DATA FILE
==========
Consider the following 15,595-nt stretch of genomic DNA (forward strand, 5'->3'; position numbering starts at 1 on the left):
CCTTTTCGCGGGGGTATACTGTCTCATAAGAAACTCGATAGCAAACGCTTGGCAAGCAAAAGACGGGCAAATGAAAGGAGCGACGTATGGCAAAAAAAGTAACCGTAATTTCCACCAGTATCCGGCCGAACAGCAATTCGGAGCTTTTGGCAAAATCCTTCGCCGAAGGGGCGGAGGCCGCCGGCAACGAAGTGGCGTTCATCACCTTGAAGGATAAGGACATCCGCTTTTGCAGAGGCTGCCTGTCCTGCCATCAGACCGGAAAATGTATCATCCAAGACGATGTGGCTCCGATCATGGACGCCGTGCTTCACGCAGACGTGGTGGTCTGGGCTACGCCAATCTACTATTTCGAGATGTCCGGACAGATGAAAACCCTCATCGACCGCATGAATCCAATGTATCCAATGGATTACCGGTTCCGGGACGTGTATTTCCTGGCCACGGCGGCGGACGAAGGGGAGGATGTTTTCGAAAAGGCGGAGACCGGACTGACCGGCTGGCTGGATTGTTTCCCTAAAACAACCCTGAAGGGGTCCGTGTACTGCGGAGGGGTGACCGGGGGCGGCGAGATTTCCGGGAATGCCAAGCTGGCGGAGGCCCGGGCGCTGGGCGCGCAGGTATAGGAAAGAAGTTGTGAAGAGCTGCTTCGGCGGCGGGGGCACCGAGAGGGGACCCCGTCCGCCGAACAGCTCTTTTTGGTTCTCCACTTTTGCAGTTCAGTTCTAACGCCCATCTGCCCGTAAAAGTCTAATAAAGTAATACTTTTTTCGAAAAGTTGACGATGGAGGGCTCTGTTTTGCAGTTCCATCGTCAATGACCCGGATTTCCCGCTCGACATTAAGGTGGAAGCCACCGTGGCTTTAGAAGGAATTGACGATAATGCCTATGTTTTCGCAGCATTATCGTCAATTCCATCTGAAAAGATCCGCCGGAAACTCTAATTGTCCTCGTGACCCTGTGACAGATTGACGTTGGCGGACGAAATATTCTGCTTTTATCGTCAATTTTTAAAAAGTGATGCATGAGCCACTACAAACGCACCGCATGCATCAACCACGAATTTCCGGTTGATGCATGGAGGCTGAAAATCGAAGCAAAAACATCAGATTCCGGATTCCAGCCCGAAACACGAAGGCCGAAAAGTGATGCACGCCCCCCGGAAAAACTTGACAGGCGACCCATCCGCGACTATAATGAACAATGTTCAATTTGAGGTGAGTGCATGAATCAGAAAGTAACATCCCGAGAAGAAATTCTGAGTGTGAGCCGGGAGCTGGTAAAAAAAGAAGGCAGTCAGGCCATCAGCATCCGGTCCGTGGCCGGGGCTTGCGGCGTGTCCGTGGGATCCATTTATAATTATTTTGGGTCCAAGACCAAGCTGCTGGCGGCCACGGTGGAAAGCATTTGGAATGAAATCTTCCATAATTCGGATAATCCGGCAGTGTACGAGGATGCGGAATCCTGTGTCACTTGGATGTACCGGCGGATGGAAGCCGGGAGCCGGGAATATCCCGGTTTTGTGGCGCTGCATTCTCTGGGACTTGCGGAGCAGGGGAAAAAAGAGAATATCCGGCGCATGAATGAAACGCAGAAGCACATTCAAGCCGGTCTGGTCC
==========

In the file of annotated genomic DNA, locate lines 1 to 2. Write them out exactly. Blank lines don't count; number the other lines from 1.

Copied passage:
Consider the following 15,595-nt stretch of genomic DNA (forward strand, 5'->3'; position numbering starts at 1 on the left):
CCTTTTCGCGGGGGTATACTGTCTCATAAGAAACTCGATAGCAAACGCTTGGCAAGCAAAAGACGGGCAAATGAAAGGAGCGACGTATGGCAAAAAAAGTAACCGTAATTTCCACCAGTATCCGGCCGAACAGCAATTCGGAGCTTTTGGCAAAATCCTTCGCCGAAGGGGCGGAGGCCGCCGGCAACGAAGTGGCGTTCATCACCTTGAAGGATAAGGACATCCGCTTTTGCAGAGGCTGCCTGTCCTGCCATCAGACCGGAAAATGTATCATCCAAGACGATGTGGCTCCGATCATGGACGCCGTGCTTCACGCAGACGTGGTGGTCTGGGCTACGCCAATCTACTATTTCGAGATGTCCGGACAGATGAAAACCCTCATCGACCGCATGAATCCAATGTATCCAATGGATTACCGGTTCCGGGACGTGTATTTCCTGGCCACGGCGGCGGACGAAGGGGAGGATGTTTTCGAAAAGGCGGAGACCGGACTGACCGGCTGGCTGGATTGTTTCCCTAAAACAACCCTGAAGGGGTCCGTGTACTGCGGAGGGGTGACCGGGGGCGGCGAGATTTCCGGGAATGCCAAGCTGGCGGAGGCCCGGGCGCTGGGCGCGCAGGTATAGGAAAGAAGTTGTGAAGAGCTGCTTCGGCGGCGGGGGCACCGAGAGGGGACCCCGTCCGCCGAACAGCTCTTTTTGGTTCTCCACTTTTGCAGTTCAGTTCTAACGCCCATCTGCCCGTAAAAGTCTAATAAAGTAATACTTTTTTCGAAAAGTTGACGATGGAGGGCTCTGTTTTGCAGTTCCATCGTCAATGACCCGGATTTCCCGCTCGACATTAAGGTGGAAGCCACCGTGGCTTTAGAAGGAATTGACGATAATGCCTATGTTTTCGCAGCATTATCGTCAATTCCATCTGAAAAGATCCGCCGGAAACTCTAATTGTCCTCGTGACCCTGTGACAGATTGACGTTGGCGGACGAAATATTCTGCTTTTATCGTCAATTTTTAAAAAGTGATGCATGAGCCACTACAAACGCACCGCATGCATCAACCACGAATTTCCGGTTGATGCATGGAGGCTGAAAATCGAAGCAAAAACATCAGATTCCGGATTCCAGCCCGAAACACGAAGGCCGAAAAGTGATGCACGCCCCCCGGAAAAACTTGACAGGCGACCCATCCGCGACTATAATGAACAATGTTCAATTTGAGGTGAGTGCATGAATCAGAAAGTAACATCCCGAGAAGAAATTCTGAGTGTGAGCCGGGAGCTGGTAAAAAAAGAAGGCAGTCAGGCCATCAGCATCCGGTCCGTGGCCGGGGCTTGCGGCGTGTCCGTGGGATCCATTTATAATTATTTTGGGTCCAAGACCAAGCTGCTGGCGGCCACGGTGGAAAGCATTTGGAATGAAATCTTCCATAATTCGGATAATCCGGCAGTGTACGAGGATGCGGAATCCTGTGTCACTTGGATGTACCGGCGGATGGAAGCCGGGAGCCGGGAATATCCCGGTTTTGTGGCGCTGCATTCTCTGGGACTTGCGGAGCAGGGGAAAAAAGAGAATATCCGGCGCATGAATGAAACGCAGAAGCACATTCAAGCCGGTCTGGTCC